Back to Journals » Clinical Pharmacology: Advances and Applications » Volume 10

Species difference in paclitaxel disposition correlated with poor pharmacological efficacy translation from mice to humans

Authors Li YF, Zhang C, Zhou S, He M, Zhang H, Chen N, Li F, Luan X, Pai M, Yuan H, Sun D, Li Y

Received 27 August 2018

Accepted for publication 5 October 2018

Published 8 November 2018 Volume 2018:10 Pages 165—174

DOI https://doi.org/10.2147/CPAA.S185449

Checked for plagiarism Yes

Review by Single-blind

Peer reviewers approved by Dr Amy Norman

Peer reviewer comments 2

Editor who approved publication: Professor Arthur Frankel


Ying Fei Li,1 Chengyue Zhang,1 Simon Zhou,1 Miao He,2 Huixia Zhang,2 Nianhang Chen,1 Feng Li,2 Xin Luan,2 Manjunath Pai,3 Hebao Yuan,2 Duxin Sun,2 Yan Li1

1
Translational Development and Clinical Pharmacology, Celgene Corporation, Summit, NJ 07901, USA; 2Department of Pharmaceutical Sciences, College of Pharmacy, University of Michigan, Ann Arbor, MI 48109, USA; 3Department of Clinical Pharmacy, College of Pharmacy, University of Michigan, Ann Arbor, MI 48109, USA

Background: Paclitaxel (PTX) products currently approved by the Food and Drug Administration include Kolliphor EL-paclitaxel micelles (KoEL-paclitaxel, Taxol) and nanoparticle albumin-bound paclitaxel (nab-paclitaxel, Abraxane). Despite containing the same cytotoxic agent, different PTX formulations have distinct pharmacological responses and indications in patients with cancer. Several novel PTX delivery vehicles that have shown superior efficacy to Taxol in animal models failed to demonstrate efficacy in Phase II/III human clinical trials.
Materials and methods: A 10 mg/kg IV dose of KoEL-paclitaxel or nab-paclitaxel was administered to mice, and the pharmacokinetics (PK) profile of PTX in mice was then compared with the human PK profile from clinical studies. Population PK model and simulation was used to delineate the distribution and elimination characteristics in each species. In addition, tumor shrinkage was measured after weekly administration of both formulations in mouse xenograft model.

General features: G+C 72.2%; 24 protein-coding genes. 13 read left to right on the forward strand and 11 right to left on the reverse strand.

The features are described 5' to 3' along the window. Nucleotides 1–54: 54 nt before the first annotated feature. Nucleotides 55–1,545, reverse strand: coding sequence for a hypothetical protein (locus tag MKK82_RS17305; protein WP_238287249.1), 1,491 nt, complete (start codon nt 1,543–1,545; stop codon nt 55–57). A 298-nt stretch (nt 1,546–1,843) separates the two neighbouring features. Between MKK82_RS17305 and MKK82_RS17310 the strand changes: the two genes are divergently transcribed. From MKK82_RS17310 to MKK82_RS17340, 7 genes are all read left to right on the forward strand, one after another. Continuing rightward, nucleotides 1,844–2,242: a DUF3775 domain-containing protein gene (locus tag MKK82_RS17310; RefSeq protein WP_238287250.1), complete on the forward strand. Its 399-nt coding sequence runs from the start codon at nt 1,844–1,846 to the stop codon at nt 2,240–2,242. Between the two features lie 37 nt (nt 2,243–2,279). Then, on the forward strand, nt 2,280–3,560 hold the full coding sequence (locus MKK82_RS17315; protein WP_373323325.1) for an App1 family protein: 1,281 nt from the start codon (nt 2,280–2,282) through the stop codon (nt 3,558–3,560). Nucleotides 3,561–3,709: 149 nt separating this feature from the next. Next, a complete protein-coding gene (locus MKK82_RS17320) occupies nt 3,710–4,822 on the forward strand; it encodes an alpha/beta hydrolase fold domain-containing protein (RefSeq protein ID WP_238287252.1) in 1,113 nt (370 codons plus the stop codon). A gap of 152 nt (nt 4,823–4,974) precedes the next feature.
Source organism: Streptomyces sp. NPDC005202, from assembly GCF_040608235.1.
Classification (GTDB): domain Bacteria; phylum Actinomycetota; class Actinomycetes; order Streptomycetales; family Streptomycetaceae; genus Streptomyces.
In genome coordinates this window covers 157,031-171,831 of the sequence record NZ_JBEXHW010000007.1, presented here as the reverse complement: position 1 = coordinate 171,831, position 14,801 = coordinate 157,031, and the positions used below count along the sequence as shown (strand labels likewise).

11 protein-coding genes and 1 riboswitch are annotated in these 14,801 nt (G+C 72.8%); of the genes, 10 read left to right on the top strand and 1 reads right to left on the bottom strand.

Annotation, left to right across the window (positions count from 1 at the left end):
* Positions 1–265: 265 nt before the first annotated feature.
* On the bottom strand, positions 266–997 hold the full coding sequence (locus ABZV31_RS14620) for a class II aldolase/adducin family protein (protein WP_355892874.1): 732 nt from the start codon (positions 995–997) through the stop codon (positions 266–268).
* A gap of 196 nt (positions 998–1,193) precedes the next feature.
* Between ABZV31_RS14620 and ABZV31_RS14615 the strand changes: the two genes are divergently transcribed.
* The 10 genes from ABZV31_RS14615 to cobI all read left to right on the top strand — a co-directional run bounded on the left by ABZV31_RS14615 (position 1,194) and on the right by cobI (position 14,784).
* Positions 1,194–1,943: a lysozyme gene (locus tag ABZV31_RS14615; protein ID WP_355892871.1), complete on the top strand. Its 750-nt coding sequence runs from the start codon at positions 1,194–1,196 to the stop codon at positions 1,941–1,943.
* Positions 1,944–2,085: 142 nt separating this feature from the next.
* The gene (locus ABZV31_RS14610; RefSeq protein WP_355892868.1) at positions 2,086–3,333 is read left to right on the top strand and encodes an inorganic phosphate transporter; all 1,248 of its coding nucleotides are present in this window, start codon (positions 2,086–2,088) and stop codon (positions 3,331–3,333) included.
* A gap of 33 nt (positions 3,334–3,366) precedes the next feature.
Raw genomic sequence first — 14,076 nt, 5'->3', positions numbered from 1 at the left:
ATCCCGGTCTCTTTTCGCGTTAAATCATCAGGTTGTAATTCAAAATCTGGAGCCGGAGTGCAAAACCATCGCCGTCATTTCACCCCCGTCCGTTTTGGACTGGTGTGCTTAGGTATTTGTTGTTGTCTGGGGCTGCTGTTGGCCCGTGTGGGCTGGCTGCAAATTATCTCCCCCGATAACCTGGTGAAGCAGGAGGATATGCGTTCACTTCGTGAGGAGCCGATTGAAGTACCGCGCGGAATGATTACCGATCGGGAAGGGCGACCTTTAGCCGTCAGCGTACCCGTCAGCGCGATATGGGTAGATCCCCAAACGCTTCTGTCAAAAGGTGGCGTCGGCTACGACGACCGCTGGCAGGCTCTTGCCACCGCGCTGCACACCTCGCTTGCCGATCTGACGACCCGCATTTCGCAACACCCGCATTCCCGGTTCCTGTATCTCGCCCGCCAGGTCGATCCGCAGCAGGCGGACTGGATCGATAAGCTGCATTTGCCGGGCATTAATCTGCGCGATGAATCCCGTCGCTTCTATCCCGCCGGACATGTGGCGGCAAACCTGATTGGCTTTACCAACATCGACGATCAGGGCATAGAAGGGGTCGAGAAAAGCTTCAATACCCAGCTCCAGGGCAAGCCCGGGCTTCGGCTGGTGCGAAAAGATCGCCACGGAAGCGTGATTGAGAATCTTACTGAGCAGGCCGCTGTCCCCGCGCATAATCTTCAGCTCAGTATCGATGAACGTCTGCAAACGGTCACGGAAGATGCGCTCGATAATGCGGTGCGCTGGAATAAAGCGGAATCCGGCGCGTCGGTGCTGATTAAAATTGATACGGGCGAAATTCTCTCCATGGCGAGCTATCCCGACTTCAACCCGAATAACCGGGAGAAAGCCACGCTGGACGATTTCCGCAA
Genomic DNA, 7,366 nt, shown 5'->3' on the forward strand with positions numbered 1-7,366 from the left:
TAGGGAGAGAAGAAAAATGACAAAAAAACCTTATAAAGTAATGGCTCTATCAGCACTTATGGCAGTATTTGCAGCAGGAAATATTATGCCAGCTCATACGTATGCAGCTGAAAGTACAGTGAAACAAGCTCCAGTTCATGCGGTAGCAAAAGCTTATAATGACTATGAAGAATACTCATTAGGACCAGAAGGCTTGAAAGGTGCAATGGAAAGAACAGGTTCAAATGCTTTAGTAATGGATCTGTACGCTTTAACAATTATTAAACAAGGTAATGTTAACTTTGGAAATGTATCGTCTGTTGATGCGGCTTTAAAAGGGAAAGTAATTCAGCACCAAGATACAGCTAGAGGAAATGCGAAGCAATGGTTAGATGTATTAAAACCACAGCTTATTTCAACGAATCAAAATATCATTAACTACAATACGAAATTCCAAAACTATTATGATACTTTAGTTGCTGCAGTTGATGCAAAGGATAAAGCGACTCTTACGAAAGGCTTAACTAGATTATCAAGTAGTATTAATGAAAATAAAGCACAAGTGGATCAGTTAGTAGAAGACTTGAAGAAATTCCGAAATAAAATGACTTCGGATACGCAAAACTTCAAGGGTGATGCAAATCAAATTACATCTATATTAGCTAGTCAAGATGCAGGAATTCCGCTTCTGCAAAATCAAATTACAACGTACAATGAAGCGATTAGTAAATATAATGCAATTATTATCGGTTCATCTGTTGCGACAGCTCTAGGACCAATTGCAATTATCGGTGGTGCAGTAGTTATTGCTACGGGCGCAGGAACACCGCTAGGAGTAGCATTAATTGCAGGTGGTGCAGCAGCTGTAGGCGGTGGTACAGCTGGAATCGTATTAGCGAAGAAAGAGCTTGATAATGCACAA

Results: Our pharmacokinetic modeling results suggested that elimination predominates over distribution in driving PTX disposition in mice, hence restricting the PTX tissue accumulation. Moreover, the rapid elimination of PTX in mice minimized the different formulation effects on PTX tissue distribution, which is believed to link to the superior efficacy of nab-paclitaxel over KoEL-paclitaxel seen in human. In contrast to mice, PTX distribution predominates over elimination in human, and the decline in plasma PTX concentration reflected the deeper tissue distribution by nab-paclitaxel.
Conclusion: This species difference in PTX distribution and elimination hinders a simple direct extrapolation from animals to humans. Therefore, species difference in drug distribution and elimination should be carefully assessed during translational drug development.

Keywords: paclitaxel, pharmacokinetics, tissue distribution, drug elimination, disposition, species difference
 

Creative Commons License This work is published and licensed by Dove Medical Press Limited. The full terms of this license are available at https://www.dovepress.com/terms.php and incorporate the Creative Commons Attribution - Non Commercial (unported, v3.0) License. By accessing the work you hereby accept the Terms. Non-commercial uses of the work are permitted without any further permission from Dove Medical Press Limited, provided the work is properly attributed. For permission for commercial use of this work, please see paragraphs 4.2 and 5 of our Terms.

Download Article [PDF]  View Full Text [HTML][Machine readable]